Saturday, December 31, 2011

Marriage markets in transition

There was a time when the generalization that husbands tended to be older, taller, more educated and higher earning than their wives covered more of the marriage market than it does today, as the educational and earnings attainments of women are rising, along with ages of first marriage. There's some academic work on this, and also discussion in the press, of which this is an example:
They Call It the Reverse Gender Gap

"The emergence of this cohort of high-earning young women and the increasing number of female breadwinners are transforming gender relationships, upending patterns of matchmaking, marriage and motherhood, creating a new conflict between the sexes, redefining the word “breadwinner” and inspiring tracts on the leveling of men’s roles.
“Some of these women had learned the hard way that when they went to bars, they were better off lying about what they did — saying that they were a cosmetologist or music teacher rather than a software consultant or lawyer,” Ms. Mundy said.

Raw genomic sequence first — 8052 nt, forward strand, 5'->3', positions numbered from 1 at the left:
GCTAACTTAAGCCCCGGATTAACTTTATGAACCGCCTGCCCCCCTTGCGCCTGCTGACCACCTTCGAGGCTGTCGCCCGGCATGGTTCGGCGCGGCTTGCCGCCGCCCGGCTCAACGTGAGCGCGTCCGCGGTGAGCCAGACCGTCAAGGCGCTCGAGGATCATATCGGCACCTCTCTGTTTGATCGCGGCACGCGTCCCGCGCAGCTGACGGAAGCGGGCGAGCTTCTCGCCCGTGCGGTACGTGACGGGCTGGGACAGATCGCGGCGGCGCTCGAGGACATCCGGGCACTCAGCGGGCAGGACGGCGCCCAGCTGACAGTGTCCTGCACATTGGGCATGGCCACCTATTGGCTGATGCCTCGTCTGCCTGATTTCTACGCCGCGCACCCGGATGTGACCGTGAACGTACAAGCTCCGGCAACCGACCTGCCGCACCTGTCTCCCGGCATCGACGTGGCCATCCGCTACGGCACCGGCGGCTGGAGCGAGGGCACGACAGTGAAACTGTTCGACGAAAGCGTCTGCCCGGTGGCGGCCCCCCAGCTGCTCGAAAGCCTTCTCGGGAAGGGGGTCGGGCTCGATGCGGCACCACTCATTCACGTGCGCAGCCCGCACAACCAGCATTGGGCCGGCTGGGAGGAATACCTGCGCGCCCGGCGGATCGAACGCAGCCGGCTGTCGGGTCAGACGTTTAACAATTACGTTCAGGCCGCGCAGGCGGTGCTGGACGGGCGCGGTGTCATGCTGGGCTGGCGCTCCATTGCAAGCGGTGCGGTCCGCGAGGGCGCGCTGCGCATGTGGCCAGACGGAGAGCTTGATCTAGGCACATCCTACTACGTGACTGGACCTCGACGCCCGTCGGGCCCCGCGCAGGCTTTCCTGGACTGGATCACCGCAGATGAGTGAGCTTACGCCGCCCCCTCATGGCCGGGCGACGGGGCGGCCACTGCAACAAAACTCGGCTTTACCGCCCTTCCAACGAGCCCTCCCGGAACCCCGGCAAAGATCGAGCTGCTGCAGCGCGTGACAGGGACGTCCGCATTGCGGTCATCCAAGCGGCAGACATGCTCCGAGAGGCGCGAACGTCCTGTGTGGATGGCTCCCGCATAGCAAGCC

"Faced with a shrinking pool of men on their level, some young women are settling and marrying “down,” but others will jump on planes for “dating excursions” to cities like New York, San Francisco and Boston where the male market is more promising.
"This state of affairs is not confined to the United States. The trend is global. Japanese and South Korean men are importing brides from poorer Asian countries with traditional attitudes about marriage. In Spain, Ms. Mundy said, she found high-achieving women marrying men from progressive Northern European countries like Sweden, while Spanish men seek out immigrant wives from more conventional Spanish-speaking countries."

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